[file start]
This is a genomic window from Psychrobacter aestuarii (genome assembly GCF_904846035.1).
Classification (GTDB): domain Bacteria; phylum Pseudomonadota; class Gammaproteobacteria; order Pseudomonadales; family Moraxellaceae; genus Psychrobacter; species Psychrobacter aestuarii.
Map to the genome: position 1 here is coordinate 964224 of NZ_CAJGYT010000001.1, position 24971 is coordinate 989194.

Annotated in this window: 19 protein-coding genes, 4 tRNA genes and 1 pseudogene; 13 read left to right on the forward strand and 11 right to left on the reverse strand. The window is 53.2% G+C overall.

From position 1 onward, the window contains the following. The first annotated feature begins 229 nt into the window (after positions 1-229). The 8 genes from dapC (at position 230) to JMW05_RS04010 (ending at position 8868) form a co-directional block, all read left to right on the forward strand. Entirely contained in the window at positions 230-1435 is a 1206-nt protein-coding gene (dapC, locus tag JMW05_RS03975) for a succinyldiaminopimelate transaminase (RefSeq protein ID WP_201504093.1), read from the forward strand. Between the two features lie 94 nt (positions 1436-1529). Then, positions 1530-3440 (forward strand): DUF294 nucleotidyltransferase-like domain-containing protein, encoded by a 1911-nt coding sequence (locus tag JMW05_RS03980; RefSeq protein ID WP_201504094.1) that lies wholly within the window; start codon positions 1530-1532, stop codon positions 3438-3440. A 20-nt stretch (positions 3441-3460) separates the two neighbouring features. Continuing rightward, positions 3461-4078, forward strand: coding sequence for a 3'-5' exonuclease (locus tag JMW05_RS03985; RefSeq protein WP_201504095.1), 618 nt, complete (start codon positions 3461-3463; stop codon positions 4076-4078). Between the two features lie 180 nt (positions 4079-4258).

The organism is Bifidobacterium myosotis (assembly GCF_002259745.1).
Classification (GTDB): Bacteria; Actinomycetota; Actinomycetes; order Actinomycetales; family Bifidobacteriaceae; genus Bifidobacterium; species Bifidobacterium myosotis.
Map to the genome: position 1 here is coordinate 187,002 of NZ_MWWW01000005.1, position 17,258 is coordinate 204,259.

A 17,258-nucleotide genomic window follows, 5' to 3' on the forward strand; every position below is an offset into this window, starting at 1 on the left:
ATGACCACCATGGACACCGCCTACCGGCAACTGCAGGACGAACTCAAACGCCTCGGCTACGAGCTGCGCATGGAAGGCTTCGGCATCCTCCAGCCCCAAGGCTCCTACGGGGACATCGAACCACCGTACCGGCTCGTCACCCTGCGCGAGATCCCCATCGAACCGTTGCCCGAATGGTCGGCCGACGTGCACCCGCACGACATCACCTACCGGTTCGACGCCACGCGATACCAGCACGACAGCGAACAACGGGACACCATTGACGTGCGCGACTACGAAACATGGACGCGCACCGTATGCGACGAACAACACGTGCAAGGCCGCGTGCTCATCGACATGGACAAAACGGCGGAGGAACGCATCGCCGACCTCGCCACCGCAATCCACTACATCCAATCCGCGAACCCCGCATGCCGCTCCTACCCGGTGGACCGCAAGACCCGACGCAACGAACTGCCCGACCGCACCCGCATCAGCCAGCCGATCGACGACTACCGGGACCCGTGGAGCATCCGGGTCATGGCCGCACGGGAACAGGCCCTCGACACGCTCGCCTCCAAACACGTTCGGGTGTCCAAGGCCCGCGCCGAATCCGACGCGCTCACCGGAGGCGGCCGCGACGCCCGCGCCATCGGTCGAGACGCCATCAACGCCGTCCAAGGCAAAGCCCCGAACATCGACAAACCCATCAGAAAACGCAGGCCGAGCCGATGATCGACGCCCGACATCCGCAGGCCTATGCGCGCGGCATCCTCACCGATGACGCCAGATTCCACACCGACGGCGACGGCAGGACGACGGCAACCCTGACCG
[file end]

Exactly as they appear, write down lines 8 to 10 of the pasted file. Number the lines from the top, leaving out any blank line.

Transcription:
Map to the genome: position 1 here is coordinate 187,002 of NZ_MWWW01000005.1, position 17,258 is coordinate 204,259.

A 17,258-nucleotide genomic window follows, 5' to 3' on the forward strand; every position below is an offset into this window, starting at 1 on the left:
ATGACCACCATGGACACCGCCTACCGGCAACTGCAGGACGAACTCAAACGCCTCGGCTACGAGCTGCGCATGGAAGGCTTCGGCATCCTCCAGCCCCAAGGCTCCTACGGGGACATCGAACCACCGTACCGGCTCGTCACCCTGCGCGAGATCCCCATCGAACCGTTGCCCGAATGGTCGGCCGACGTGCACCCGCACGACATCACCTACCGGTTCGACGCCACGCGATACCAGCACGACAGCGAACAACGGGACACCATTGACGTGCGCGACTACGAAACATGGACGCGCACCGTATGCGACGAACAACACGTGCAAGGCCGCGTGCTCATCGACATGGACAAAACGGCGGAGGAACGCATCGCCGACCTCGCCACCGCAATCCACTACATCCAATCCGCGAACCCCGCATGCCGCTCCTACCCGGTGGACCGCAAGACCCGACGCAACGAACTGCCCGACCGCACCCGCATCAGCCAGCCGATCGACGACTACCGGGACCCGTGGAGCATCCGGGTCATGGCCGCACGGGAACAGGCCCTCGACACGCTCGCCTCCAAACACGTTCGGGTGTCCAAGGCCCGCGCCGAATCCGACGCGCTCACCGGAGGCGGCCGCGACGCCCGCGCCATCGGTCGAGACGCCATCAACGCCGTCCAAGGCAAAGCCCCGAACATCGACAAACCCATCAGAAAACGCAGGCCGAGCCGATGATCGACGCCCGACATCCGCAGGCCTATGCGCGCGGCATCCTCACCGATGACGCCAGATTCCACACCGACGGCGACGGCAGGACGACGGCAACCCTGACCG